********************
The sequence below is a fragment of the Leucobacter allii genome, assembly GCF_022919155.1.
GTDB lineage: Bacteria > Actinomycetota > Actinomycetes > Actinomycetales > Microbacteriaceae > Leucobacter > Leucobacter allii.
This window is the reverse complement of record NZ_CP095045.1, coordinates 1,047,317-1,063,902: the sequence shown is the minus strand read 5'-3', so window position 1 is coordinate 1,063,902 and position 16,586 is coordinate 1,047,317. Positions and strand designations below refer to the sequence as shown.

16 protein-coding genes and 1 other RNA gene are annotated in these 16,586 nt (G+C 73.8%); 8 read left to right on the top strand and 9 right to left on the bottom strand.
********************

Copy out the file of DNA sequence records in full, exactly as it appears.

The sequence below is a fragment of the Leucobacter allii genome, assembly GCF_022919155.1.
GTDB lineage: Bacteria > Actinomycetota > Actinomycetes > Actinomycetales > Microbacteriaceae > Leucobacter > Leucobacter allii.
This window is the reverse complement of record NZ_CP095045.1, coordinates 1,047,317-1,063,902: the sequence shown is the minus strand read 5'-3', so window position 1 is coordinate 1,063,902 and position 16,586 is coordinate 1,047,317. Positions and strand designations below refer to the sequence as shown.

16 protein-coding genes and 1 other RNA gene are annotated in these 16,586 nt (G+C 73.8%); 8 read left to right on the top strand and 9 right to left on the bottom strand.